Three Cuts: Braves’ miscues lead to Red Sox series sweep
In a disappointing finish representative of the Atlanta Braves’ four-game series against the Boston Red Sox, the Braves coughed up a late two-run lead behind a bevy of errors and defensive miscues, losing 4-3 as the defending World Series champs completed their sweep. With the loss, the Braves’ divisional lead disappeared as they head to Miami looking for answers. Here are three observations from the game:
For the second time in the past three days, the Braves bullpen — yes, that strong Braves bullpen that has been such an unwavering weapon for manager Fredi Gonzalez during his tenure — blew a lead to the Boston Red Sox. For the third time in the four-game series, the Braves relinquished the lead during the second half of a ballgame. But this time around, they certainly didn’t receive any help from their typically-solid defense.
The final result: a humbling series sweep at the hands of the Boston Red Sox, a team that entered the matchup having lost 10 straight games, to help keep the defending World Series champs kicking in the AL East and nixing any chance Atlanta had to build up a NL East division lead. In fact, that NL East lead has disappeared completely: the 28-25 Braves are now tied with the Marlins atop the division, three games ahead of the Nationals. It’s not a terrible spot to be in, but it’s worse than the alternative of building up a sizable early lead over the Nationals (assuming, for what it’s worth, that the Jose Fernandez-less Marlins will not be contending for the division crown come September).
As miscue after miscue poured in during the eighth and ninth innings, culminating in a game-ending error as Chris Johnson’s throw to Tommy La Stella for a force out at second base missed its mark (not a great throw, not a great catch) and allowed Boston outfielder Jackie Bradley Jr. to score, it apparently became clear to Gonzalez that his team is not in a very good place right now. His team is now 11-16 in May and inching closer to .500 overall.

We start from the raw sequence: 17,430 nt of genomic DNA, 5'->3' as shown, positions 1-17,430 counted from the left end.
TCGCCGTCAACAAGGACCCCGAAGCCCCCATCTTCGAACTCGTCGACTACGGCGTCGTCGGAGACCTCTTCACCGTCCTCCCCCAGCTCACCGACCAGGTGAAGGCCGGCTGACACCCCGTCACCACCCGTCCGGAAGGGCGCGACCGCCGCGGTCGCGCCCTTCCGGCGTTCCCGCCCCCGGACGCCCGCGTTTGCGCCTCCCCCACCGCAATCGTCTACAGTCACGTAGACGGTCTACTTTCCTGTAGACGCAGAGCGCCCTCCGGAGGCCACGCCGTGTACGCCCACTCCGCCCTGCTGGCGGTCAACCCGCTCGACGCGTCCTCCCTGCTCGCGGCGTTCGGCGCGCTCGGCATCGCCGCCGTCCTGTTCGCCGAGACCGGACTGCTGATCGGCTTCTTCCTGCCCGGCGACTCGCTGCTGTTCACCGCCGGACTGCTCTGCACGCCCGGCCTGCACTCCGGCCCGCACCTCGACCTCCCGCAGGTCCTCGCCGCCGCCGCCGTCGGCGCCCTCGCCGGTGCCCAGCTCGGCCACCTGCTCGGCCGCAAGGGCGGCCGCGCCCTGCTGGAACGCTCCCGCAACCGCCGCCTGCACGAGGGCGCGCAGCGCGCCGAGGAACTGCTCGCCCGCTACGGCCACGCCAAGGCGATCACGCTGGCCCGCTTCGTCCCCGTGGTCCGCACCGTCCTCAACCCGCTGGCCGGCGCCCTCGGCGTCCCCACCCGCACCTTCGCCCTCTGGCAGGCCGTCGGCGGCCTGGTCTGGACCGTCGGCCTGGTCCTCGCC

"We need to get better. We need to win those one-run games, those two-run games," Gonzalez said. "You never like to lose ballgames, but to lose them like that, it’s really not good."
The strange thing, at least on Thursday night, was that these are strengths of this Braves team. It ranked top-10 in team defensive runs saved, and yet there was Johnson, La Stella, B.J. and Justin Upton (three of the four, admittedly, not very strong fielders) misplaying balls in both the infield and outfield. Boston captilized on its free outs. The Braves ranked top-five in bullpen WAR, and yet there was David Carpenter and Craig Kimbrel being charged with runs — albeit partial victims of the defensive problems. It’s a trend that plagued this team during the sweep, the failure to make key plays when needed.
"(Our relievers were) making good pitches at the end. Balls are just dropping in, couldn’t get an out," starter Mike Minor said of the final innings. "And then later on — you know, they’re a tough team. I feel like every four games we played them, they battled back every time. I think it’s kinda expected out of them, to battle back. And (it’s) just unfortunate for us."
Gonzalez was a little more harsh.
"We didn’t handle the baseball. We didn’t handle the baseball in the last two innings and it came back and bit us," he said. "We kept fumbling with it. The team hasn’t done that, it’s not like us to do that a lot. And those last two innings of the ballgame, you know, you gotta take care of the baseball. And we didn’t do that. … It’s a tough way to lose. It’s a tough one to swallow, really."
With the way the Red Sox, with a lineup that has enjoyed greater success against lefties this season, got to Braves’ right-handers at different points in earlier games during this series — whether it be starter Ervin Santana, reliever Anthony Varvaro or even super closer Craig Kimbrel to end Thursday night’s game — it would have been understandable if Minor suffered a similar fate. The Red Sox entered the game with a weighted runs created (wRC+) that was 15 points higher against left-handers this season.
Minor wasn’t about to be part of that, though.
For the second outing in May, Minor looked like the pitcher that made him the most productive arm in Atlanta’s rotation last season, leading all pitchers with a 3.4 WAR. And while things have not exactly gone smoothly for him during his first month of action since starting the season on the disabled list (after all, he was performing below replacement level up until he took the mound in Fenway), he was in good form through seven innings of work on Thursday. It was not his best start of the season to date — his 6 2/3 shutout innings with six strikeouts against the Giants takes that cake — but it’s easily the runner-up.